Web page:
To take the slenderest of charges first, the homophobe accusation comes from an unsourced bit in which Kennedy implies that Steyn likes to assure people that he's not gay, and from a quote in which Steyn says that L. Frank Baum, creator of the Wizard of Oz stories, was not gay -- that "the original friend of Dorothy was not a Friend of Dorothy." Get it? Vicious, I know.
As to the fact twisting, Kennedy points to a Steyn column on Max Cleland:
[I]in perhaps his sleaziest column of 2004, a condescending dismissal of triple-amputee war hero Max Cleland, Steyn’s principal source was [Ann] Coulter.I read Coulter's column on Cleland. It was pretty brutal, unfairly making out Cleland to be a boob or a schlemozzel. The facts that Steyn took from it are essentially undisputed: that Cleland was terribly injured in Vietnam, but it was in a grenade accident -- not in combat (which Cleland also saw). Steyn's column was not belittling (he describes Coulter's own column as "merciless") and Kennedy attempts to associate Steyn with Coulter simply to dismiss them both with the same critique. It doesn't work.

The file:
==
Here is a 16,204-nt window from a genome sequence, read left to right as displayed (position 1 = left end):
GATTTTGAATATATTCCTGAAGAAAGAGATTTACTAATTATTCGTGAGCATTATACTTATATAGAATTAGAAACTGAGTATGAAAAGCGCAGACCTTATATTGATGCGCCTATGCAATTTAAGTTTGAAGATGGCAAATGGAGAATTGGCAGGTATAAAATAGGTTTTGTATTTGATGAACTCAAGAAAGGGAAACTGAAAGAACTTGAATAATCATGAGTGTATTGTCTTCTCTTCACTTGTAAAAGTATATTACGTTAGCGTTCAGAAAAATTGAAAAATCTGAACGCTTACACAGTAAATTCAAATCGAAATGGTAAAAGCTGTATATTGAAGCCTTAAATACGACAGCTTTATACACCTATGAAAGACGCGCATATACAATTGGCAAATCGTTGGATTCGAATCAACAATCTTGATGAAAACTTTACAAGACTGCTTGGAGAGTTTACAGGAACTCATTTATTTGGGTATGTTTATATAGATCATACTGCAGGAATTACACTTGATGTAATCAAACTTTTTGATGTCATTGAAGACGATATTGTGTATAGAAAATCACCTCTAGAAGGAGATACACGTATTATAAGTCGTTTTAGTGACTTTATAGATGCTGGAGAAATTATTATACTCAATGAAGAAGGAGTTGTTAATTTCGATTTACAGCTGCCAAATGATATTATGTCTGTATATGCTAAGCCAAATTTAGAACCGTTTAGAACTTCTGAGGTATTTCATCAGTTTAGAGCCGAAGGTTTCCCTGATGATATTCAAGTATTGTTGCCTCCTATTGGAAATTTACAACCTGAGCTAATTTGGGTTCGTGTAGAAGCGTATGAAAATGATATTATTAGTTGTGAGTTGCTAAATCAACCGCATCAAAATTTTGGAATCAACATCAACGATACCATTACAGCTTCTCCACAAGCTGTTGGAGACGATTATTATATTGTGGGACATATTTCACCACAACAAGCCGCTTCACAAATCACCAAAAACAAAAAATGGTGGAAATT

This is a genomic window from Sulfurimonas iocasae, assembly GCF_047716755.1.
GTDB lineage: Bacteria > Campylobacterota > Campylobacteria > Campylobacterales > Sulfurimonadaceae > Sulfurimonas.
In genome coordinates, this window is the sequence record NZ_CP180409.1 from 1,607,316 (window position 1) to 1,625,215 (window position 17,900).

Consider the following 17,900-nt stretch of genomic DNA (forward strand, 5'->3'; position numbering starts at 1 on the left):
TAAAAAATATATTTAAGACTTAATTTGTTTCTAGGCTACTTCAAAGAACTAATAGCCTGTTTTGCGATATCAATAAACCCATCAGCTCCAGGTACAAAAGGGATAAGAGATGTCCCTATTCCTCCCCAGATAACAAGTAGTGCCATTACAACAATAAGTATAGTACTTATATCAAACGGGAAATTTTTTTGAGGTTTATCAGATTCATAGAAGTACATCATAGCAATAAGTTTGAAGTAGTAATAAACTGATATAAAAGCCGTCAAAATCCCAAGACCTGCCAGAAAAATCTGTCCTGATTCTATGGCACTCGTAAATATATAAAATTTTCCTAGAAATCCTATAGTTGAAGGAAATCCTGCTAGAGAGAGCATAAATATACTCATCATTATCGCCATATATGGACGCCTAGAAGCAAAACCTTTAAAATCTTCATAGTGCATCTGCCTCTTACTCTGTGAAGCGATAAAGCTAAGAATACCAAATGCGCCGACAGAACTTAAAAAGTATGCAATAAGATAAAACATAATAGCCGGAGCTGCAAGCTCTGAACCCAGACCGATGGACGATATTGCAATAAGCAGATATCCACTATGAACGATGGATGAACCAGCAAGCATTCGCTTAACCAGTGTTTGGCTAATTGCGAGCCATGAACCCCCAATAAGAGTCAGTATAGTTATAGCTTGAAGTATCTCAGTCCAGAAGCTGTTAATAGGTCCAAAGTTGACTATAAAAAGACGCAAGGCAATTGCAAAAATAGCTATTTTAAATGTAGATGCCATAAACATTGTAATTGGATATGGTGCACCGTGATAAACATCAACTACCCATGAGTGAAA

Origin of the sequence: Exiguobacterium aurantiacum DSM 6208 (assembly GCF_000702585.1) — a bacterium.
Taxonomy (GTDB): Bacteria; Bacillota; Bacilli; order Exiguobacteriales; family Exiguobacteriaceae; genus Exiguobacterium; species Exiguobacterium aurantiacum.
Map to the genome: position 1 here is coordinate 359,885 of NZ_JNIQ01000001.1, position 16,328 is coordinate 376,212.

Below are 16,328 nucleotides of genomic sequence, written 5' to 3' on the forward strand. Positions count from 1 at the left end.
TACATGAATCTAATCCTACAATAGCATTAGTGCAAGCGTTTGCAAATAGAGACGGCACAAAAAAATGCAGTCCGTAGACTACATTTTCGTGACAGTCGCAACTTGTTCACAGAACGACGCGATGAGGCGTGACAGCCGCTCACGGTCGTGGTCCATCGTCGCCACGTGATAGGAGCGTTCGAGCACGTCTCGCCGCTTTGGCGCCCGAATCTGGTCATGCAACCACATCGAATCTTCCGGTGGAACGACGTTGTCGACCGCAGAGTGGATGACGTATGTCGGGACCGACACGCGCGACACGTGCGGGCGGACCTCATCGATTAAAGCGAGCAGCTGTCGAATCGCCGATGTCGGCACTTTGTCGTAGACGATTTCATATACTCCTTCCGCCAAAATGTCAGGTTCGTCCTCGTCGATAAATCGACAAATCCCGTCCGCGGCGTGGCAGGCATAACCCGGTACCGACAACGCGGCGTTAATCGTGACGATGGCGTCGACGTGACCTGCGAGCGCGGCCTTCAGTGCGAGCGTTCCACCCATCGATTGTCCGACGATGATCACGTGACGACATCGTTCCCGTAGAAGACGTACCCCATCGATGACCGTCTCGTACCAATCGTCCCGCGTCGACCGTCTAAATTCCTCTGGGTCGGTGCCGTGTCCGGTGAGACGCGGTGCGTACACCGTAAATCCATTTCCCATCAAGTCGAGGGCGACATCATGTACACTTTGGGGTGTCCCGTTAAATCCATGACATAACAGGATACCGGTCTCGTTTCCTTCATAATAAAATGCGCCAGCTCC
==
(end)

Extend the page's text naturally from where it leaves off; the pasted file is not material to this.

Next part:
Kennedy's final judgement on Steyn is that he's a good writer who is altogether too glib and flippant to be taken seriously or trusted on the facts. Two things, though:
First, Steyn is an opinionist, not a reporter. (To put it another way, what do you want to bet that they just loved Michael Moore's Farenheit 9/11?)
Second, in this same article, speaking of Steyn's major employer, media group Hollinger, Kennedy says of its erstwhile owner Conrad Black:
[Black is] now in trouble for allegedly lying about money, or lying about alleged money, or some such thing.That sounds . . . er, just a bit too glib and flippant to be taken seriously or trusted on the facts, doesn't it?